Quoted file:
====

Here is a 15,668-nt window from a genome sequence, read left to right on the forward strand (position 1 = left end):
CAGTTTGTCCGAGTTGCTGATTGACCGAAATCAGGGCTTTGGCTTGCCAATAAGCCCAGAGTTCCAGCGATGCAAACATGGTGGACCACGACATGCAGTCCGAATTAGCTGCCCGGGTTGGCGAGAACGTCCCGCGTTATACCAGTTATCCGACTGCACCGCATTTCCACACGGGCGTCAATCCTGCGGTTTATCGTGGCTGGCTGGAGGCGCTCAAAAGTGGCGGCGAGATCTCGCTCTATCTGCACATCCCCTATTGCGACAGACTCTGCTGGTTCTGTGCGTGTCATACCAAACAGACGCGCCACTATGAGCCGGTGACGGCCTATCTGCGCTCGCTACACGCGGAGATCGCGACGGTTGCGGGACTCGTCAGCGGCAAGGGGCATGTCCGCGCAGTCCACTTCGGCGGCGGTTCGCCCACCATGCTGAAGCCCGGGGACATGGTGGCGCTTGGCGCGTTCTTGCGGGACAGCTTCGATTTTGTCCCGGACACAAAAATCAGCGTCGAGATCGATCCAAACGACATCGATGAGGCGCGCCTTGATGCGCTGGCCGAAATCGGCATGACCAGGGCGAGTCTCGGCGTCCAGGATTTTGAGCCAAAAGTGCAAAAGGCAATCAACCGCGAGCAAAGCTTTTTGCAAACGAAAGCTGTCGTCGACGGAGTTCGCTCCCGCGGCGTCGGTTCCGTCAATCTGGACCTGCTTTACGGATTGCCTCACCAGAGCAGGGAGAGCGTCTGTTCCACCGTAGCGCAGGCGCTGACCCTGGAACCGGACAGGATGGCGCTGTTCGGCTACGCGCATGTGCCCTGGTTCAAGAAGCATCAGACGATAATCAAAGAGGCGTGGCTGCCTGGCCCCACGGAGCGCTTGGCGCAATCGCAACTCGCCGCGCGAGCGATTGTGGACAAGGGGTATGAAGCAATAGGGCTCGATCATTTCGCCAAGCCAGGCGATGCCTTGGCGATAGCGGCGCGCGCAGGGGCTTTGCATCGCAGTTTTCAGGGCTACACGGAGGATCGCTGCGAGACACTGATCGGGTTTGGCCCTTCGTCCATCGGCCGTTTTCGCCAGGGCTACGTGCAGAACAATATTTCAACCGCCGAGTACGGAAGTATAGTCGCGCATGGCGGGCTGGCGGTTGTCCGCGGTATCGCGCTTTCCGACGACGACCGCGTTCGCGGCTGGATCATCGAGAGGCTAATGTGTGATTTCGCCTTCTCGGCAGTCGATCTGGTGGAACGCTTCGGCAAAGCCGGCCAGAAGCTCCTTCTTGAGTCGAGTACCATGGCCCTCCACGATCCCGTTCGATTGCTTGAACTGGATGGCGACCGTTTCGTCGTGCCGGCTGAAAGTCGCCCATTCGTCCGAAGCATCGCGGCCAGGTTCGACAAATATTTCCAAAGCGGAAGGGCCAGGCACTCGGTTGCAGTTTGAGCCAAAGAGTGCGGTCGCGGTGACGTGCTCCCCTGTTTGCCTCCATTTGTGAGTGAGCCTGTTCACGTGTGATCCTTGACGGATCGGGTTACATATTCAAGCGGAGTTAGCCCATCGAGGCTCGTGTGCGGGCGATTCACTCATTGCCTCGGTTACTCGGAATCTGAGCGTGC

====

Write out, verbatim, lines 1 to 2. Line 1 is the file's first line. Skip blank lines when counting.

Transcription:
Here is a 15,668-nt window from a genome sequence, read left to right on the forward strand (position 1 = left end):
CAGTTTGTCCGAGTTGCTGATTGACCGAAATCAGGGCTTTGGCTTGCCAATAAGCCCAGAGTTCCAGCGATGCAAACATGGTGGACCACGACATGCAGTCCGAATTAGCTGCCCGGGTTGGCGAGAACGTCCCGCGTTATACCAGTTATCCGACTGCACCGCATTTCCACACGGGCGTCAATCCTGCGGTTTATCGTGGCTGGCTGGAGGCGCTCAAAAGTGGCGGCGAGATCTCGCTCTATCTGCACATCCCCTATTGCGACAGACTCTGCTGGTTCTGTGCGTGTCATACCAAACAGACGCGCCACTATGAGCCGGTGACGGCCTATCTGCGCTCGCTACACGCGGAGATCGCGACGGTTGCGGGACTCGTCAGCGGCAAGGGGCATGTCCGCGCAGTCCACTTCGGCGGCGGTTCGCCCACCATGCTGAAGCCCGGGGACATGGTGGCGCTTGGCGCGTTCTTGCGGGACAGCTTCGATTTTGTCCCGGACACAAAAATCAGCGTCGAGATCGATCCAAACGACATCGATGAGGCGCGCCTTGATGCGCTGGCCGAAATCGGCATGACCAGGGCGAGTCTCGGCGTCCAGGATTTTGAGCCAAAAGTGCAAAAGGCAATCAACCGCGAGCAAAGCTTTTTGCAAACGAAAGCTGTCGTCGACGGAGTTCGCTCCCGCGGCGTCGGTTCCGTCAATCTGGACCTGCTTTACGGATTGCCTCACCAGAGCAGGGAGAGCGTCTGTTCCACCGTAGCGCAGGCGCTGACCCTGGAACCGGACAGGATGGCGCTGTTCGGCTACGCGCATGTGCCCTGGTTCAAGAAGCATCAGACGATAATCAAAGAGGCGTGGCTGCCTGGCCCCACGGAGCGCTTGGCGCAATCGCAACTCGCCGCGCGAGCGATTGTGGACAAGGGGTATGAAGCAATAGGGCTCGATCATTTCGCCAAGCCAGGCGATGCCTTGGCGATAGCGGCGCGCGCAGGGGCTTTGCATCGCAGTTTTCAGGGCTACACGGAGGATCGCTGCGAGACACTGATCGGGTTTGGCCCTTCGTCCATCGGCCGTTTTCGCCAGGGCTACGTGCAGAACAATATTTCAACCGCCGAGTACGGAAGTATAGTCGCGCATGGCGGGCTGGCGGTTGTCCGCGGTATCGCGCTTTCCGACGACGACCGCGTTCGCGGCTGGATCATCGAGAGGCTAATGTGTGATTTCGCCTTCTCGGCAGTCGATCTGGTGGAACGCTTCGGCAAAGCCGGCCAGAAGCTCCTTCTTGAGTCGAGTACCATGGCCCTCCACGATCCCGTTCGATTGCTTGAACTGGATGGCGACCGTTTCGTCGTGCCGGCTGAAAGTCGCCCATTCGTCCGAAGCATCGCGGCCAGGTTCGACAAATATTTCCAAAGCGGAAGGGCCAGGCACTCGGTTGCAGTTTGAGCCAAAGAGTGCGGTCGCGGTGACGTGCTCCCCTGTTTGCCTCCATTTGTGAGTGAGCCTGTTCACGTGTGATCCTTGACGGATCGGGTTACATATTCAAGCGGAGTTAGCCCATCGAGGCTCGTGTGCGGGCGATTCACTCATTGCCTCGGTTACTCGGAATCTGAGCGTGC